Exchanging Money

You'll need to exchange money, dollars for francs, yen, won, pesos, lira, whatever. Even if we know we'll do most things with our credit card, or prepay hotels and such, we always have some cash in the host currency, enough to get us from the airport to where we are staying plus a little more for dinner to get around weird banking hours, flight delays, closed exchange booths, unknown rules and the usual million things that can go wrong.

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Most international airports have exchange banks open as long as there are incoming flights, but having some usable cash in your pocket is still a happy feeling.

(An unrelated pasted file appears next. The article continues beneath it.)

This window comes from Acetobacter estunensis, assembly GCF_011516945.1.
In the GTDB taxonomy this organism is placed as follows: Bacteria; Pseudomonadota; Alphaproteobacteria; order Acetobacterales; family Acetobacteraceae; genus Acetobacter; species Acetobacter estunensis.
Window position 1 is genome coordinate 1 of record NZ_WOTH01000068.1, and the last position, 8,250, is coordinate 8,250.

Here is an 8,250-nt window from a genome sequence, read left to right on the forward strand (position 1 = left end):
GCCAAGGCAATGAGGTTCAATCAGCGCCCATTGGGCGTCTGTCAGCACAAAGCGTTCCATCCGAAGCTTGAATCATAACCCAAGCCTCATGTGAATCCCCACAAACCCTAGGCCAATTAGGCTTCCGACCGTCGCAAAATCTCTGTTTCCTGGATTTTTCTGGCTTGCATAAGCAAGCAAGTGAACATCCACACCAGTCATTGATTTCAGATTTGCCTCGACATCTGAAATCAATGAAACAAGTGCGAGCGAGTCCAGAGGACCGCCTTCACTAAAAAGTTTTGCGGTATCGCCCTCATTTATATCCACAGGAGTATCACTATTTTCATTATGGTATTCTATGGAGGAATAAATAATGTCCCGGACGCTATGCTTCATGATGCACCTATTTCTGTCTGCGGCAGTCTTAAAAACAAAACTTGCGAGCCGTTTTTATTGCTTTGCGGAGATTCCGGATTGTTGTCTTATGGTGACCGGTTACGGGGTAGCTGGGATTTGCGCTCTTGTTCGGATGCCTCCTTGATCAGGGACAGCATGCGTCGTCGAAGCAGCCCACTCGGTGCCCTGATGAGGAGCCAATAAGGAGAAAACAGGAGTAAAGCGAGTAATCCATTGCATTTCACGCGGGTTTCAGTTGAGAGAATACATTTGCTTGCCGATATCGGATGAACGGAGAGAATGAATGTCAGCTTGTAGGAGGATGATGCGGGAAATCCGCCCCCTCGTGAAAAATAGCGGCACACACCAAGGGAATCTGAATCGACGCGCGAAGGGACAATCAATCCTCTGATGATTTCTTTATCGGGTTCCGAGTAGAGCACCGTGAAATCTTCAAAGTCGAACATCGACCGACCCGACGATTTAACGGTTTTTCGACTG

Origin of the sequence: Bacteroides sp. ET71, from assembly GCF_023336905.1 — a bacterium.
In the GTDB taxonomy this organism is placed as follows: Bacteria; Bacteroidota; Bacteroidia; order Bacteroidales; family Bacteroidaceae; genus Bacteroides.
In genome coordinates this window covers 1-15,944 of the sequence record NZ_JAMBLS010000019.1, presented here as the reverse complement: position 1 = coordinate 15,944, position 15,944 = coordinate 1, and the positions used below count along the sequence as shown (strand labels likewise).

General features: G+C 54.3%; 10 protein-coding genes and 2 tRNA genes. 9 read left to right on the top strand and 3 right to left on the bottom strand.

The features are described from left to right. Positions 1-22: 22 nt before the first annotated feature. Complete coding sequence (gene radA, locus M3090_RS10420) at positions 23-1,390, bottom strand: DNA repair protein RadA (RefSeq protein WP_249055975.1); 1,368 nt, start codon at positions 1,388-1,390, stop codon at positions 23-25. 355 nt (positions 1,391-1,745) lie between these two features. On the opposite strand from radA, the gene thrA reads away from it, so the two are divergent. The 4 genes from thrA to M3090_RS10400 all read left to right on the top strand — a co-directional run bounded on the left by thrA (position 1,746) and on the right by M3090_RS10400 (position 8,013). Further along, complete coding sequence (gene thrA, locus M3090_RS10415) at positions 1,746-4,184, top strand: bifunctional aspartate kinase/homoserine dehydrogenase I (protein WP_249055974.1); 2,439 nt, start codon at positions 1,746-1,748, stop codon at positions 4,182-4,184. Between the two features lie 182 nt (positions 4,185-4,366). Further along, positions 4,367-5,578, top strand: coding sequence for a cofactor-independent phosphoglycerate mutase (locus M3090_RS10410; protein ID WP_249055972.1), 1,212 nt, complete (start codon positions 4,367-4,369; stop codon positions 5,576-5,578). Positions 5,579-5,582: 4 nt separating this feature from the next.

Keep the Change

Almost every exchange place we have ever visited refuses to accept handfuls of coins for exchanging back into dollars. If you are not careful with your change, at the end of the trip you can end up with way too much money in the forms of coinage. A few spare bits of change might be a nice way to remember your trip, but a whole pocket full?

If you keep the coins in a film canister, you have a better chance of knowing how many coins you have accumulated. Since the canister makes it easier to carry the money around, theoretically the money is less likely to be left to grow overnight in your room.

If all else fails, many airports have a charity donation box where your excess coins are welcome. At one time some airlines collected the unneeded coins aboard the plane for later donation to a charity. I haven't seen this done for a few years however.

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